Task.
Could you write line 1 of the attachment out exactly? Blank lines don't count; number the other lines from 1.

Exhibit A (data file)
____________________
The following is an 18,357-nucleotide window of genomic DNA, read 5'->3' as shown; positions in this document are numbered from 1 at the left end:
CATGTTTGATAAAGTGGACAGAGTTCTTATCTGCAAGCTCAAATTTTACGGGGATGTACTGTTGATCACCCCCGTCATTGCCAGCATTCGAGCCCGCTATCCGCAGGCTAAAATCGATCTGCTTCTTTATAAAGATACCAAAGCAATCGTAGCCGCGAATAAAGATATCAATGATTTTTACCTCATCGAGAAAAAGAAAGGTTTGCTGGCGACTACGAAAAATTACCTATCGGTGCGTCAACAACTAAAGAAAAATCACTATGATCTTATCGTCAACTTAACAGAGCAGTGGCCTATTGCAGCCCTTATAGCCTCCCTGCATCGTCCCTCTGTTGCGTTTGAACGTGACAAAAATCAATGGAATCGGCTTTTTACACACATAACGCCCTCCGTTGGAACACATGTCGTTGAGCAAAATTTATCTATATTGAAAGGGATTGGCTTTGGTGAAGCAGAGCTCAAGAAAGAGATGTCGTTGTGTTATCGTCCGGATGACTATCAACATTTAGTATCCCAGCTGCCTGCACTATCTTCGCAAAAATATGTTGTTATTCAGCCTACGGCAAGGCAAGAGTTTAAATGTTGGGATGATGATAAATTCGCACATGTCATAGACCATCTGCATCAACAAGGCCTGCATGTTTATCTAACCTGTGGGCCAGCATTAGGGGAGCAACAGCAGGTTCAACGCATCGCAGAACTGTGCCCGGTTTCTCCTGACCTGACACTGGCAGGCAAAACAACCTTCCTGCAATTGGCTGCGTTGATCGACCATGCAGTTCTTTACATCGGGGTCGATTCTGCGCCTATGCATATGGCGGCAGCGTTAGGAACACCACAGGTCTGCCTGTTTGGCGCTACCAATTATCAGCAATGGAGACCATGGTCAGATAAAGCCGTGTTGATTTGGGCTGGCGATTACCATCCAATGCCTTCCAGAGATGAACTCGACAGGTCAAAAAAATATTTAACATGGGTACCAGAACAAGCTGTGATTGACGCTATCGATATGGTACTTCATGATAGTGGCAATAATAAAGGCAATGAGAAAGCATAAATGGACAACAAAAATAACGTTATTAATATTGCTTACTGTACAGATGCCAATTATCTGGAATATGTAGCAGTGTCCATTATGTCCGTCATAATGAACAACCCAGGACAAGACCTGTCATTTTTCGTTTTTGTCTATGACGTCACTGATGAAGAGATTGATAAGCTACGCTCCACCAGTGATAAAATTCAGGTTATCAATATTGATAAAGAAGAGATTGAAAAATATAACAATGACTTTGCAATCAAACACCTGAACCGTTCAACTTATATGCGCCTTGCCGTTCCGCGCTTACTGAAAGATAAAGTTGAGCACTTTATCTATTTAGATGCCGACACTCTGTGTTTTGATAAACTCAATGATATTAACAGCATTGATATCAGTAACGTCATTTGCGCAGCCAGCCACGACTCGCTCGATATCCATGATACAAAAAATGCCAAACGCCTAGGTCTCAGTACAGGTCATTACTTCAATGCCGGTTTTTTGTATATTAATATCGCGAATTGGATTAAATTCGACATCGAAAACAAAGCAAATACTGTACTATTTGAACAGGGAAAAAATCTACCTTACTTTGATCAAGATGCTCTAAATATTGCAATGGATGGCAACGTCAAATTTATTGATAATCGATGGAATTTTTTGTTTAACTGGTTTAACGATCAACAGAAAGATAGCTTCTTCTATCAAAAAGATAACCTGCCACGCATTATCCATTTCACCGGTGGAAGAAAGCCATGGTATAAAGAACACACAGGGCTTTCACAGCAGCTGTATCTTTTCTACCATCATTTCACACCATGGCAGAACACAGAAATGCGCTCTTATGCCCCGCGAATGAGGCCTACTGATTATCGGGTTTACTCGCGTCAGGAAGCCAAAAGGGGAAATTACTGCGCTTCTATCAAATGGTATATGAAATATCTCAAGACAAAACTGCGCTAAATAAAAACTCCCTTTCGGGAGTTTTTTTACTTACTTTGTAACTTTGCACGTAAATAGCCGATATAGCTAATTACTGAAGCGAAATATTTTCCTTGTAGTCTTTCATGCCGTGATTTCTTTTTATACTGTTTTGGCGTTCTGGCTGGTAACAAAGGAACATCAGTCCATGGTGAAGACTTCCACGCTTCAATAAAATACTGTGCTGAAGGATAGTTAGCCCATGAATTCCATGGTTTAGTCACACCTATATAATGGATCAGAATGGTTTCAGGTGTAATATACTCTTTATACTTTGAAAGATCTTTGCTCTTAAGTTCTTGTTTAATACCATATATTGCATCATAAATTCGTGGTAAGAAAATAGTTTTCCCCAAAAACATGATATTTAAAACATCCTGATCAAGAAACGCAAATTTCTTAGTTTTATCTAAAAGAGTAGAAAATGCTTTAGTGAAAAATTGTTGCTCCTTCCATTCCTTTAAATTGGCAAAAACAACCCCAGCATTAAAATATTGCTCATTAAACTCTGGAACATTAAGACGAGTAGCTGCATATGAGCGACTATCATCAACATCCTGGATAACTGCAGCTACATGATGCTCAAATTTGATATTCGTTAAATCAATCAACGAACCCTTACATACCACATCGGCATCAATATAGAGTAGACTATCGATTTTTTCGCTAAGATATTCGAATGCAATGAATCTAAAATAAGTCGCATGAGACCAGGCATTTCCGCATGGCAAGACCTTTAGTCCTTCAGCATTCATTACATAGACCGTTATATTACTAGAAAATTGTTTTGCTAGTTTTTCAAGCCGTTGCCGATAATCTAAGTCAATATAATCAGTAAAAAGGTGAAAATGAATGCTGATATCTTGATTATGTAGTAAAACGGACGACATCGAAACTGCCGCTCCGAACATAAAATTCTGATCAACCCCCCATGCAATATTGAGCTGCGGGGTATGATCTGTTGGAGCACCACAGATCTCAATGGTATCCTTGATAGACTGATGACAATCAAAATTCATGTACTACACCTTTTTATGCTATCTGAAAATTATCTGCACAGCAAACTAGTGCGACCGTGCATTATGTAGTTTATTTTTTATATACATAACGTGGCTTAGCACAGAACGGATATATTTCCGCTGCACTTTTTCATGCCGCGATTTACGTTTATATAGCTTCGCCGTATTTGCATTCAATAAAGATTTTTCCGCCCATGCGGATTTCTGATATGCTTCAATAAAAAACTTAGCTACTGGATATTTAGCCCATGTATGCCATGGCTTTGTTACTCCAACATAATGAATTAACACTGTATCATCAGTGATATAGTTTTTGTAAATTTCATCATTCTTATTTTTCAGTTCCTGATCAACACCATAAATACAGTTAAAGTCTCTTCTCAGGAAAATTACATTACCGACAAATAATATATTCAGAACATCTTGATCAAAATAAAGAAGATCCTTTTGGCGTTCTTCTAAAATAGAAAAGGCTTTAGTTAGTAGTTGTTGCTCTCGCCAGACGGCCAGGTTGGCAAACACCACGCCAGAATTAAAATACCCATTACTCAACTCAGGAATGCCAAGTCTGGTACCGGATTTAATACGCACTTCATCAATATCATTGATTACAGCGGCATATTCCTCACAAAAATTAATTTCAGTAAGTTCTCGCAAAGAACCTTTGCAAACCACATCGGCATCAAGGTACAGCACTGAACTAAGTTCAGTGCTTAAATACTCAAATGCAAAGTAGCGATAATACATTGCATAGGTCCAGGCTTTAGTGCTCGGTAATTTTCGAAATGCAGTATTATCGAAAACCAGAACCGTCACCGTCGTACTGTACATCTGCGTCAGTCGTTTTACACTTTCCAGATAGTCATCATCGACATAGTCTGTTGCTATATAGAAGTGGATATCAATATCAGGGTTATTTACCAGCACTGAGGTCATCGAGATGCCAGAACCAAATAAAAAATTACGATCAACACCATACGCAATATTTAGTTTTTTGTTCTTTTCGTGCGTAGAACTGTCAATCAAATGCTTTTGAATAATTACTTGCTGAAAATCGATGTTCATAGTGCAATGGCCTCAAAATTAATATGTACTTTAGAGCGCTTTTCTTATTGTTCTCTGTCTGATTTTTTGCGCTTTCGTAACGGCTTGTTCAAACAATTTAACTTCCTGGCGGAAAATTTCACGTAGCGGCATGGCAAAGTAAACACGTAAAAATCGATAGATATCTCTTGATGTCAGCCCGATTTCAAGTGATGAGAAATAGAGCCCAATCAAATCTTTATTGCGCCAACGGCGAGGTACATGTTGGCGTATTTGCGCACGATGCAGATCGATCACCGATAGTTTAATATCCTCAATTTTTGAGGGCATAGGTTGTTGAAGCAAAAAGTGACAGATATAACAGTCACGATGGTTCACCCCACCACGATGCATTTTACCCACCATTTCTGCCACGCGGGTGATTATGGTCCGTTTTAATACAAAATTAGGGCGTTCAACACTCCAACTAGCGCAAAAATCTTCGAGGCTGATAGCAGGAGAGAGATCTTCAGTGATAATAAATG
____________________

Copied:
The following is an 18,357-nucleotide window of genomic DNA, read 5'->3' as shown; positions in this document are numbered from 1 at the left end: